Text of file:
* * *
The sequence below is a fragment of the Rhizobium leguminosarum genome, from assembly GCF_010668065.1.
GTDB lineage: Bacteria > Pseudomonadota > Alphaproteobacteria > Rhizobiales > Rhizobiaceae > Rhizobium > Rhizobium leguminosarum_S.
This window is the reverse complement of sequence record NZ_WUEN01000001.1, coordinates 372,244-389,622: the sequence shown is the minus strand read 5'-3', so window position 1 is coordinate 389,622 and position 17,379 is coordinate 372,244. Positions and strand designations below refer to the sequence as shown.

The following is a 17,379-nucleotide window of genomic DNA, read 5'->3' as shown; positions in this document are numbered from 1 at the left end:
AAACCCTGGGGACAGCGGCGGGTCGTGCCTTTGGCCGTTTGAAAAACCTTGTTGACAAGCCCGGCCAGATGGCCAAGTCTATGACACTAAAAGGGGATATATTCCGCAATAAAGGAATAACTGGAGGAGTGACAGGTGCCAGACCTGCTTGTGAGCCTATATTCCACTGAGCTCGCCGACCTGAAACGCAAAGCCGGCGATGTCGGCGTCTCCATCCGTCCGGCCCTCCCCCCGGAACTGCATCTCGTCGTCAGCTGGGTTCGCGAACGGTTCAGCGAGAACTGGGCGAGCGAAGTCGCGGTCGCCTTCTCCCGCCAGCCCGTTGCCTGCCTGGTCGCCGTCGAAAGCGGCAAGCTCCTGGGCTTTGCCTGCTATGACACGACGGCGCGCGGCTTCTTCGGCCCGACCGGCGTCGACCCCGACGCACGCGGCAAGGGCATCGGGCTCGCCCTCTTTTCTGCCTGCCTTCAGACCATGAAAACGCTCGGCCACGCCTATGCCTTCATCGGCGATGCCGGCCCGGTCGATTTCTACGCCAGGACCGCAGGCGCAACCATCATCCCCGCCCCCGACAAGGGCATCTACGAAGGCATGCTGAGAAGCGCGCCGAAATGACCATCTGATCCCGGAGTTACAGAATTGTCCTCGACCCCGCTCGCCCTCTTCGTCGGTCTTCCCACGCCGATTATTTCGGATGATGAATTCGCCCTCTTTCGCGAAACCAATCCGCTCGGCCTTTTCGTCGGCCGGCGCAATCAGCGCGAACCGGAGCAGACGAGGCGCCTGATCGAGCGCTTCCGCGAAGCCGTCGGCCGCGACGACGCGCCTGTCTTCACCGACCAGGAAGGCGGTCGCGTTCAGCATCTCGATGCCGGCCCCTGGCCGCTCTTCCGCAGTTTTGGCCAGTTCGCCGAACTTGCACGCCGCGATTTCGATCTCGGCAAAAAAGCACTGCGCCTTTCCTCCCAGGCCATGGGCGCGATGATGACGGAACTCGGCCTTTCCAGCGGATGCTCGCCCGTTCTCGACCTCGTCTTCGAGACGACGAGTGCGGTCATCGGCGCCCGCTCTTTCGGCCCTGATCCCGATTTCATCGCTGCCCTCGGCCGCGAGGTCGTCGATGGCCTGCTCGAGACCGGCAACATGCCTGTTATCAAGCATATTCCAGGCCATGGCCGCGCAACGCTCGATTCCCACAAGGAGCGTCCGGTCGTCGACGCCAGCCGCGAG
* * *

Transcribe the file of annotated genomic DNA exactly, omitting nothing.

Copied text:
The sequence below is a fragment of the Rhizobium leguminosarum genome, from assembly GCF_010668065.1.
GTDB lineage: Bacteria > Pseudomonadota > Alphaproteobacteria > Rhizobiales > Rhizobiaceae > Rhizobium > Rhizobium leguminosarum_S.
This window is the reverse complement of sequence record NZ_WUEN01000001.1, coordinates 372,244-389,622: the sequence shown is the minus strand read 5'-3', so window position 1 is coordinate 389,622 and position 17,379 is coordinate 372,244. Positions and strand designations below refer to the sequence as shown.

The following is a 17,379-nucleotide window of genomic DNA, read 5'->3' as shown; positions in this document are numbered from 1 at the left end:
AAACCCTGGGGACAGCGGCGGGTCGTGCCTTTGGCCGTTTGAAAAACCTTGTTGACAAGCCCGGCCAGATGGCCAAGTCTATGACACTAAAAGGGGATATATTCCGCAATAAAGGAATAACTGGAGGAGTGACAGGTGCCAGACCTGCTTGTGAGCCTATATTCCACTGAGCTCGCCGACCTGAAACGCAAAGCCGGCGATGTCGGCGTCTCCATCCGTCCGGCCCTCCCCCCGGAACTGCATCTCGTCGTCAGCTGGGTTCGCGAACGGTTCAGCGAGAACTGGGCGAGCGAAGTCGCGGTCGCCTTCTCCCGCCAGCCCGTTGCCTGCCTGGTCGCCGTCGAAAGCGGCAAGCTCCTGGGCTTTGCCTGCTATGACACGACGGCGCGCGGCTTCTTCGGCCCGACCGGCGTCGACCCCGACGCACGCGGCAAGGGCATCGGGCTCGCCCTCTTTTCTGCCTGCCTTCAGACCATGAAAACGCTCGGCCACGCCTATGCCTTCATCGGCGATGCCGGCCCGGTCGATTTCTACGCCAGGACCGCAGGCGCAACCATCATCCCCGCCCCCGACAAGGGCATCTACGAAGGCATGCTGAGAAGCGCGCCGAAATGACCATCTGATCCCGGAGTTACAGAATTGTCCTCGACCCCGCTCGCCCTCTTCGTCGGTCTTCCCACGCCGATTATTTCGGATGATGAATTCGCCCTCTTTCGCGAAACCAATCCGCTCGGCCTTTTCGTCGGCCGGCGCAATCAGCGCGAACCGGAGCAGACGAGGCGCCTGATCGAGCGCTTCCGCGAAGCCGTCGGCCGCGACGACGCGCCTGTCTTCACCGACCAGGAAGGCGGTCGCGTTCAGCATCTCGATGCCGGCCCCTGGCCGCTCTTCCGCAGTTTTGGCCAGTTCGCCGAACTTGCACGCCGCGATTTCGATCTCGGCAAAAAAGCACTGCGCCTTTCCTCCCAGGCCATGGGCGCGATGATGACGGAACTCGGCCTTTCCAGCGGATGCTCGCCCGTTCTCGACCTCGTCTTCGAGACGACGAGTGCGGTCATCGGCGCCCGCTCTTTCGGCCCTGATCCCGATTTCATCGCTGCCCTCGGCCGCGAGGTCGTCGATGGCCTGCTCGAGACCGGCAACATGCCTGTTATCAAGCATATTCCAGGCCATGGCCGCGCAACGCTCGATTCCCACAAGGAGCGTCCGGTCGTCGACGCCAGCCGCGAG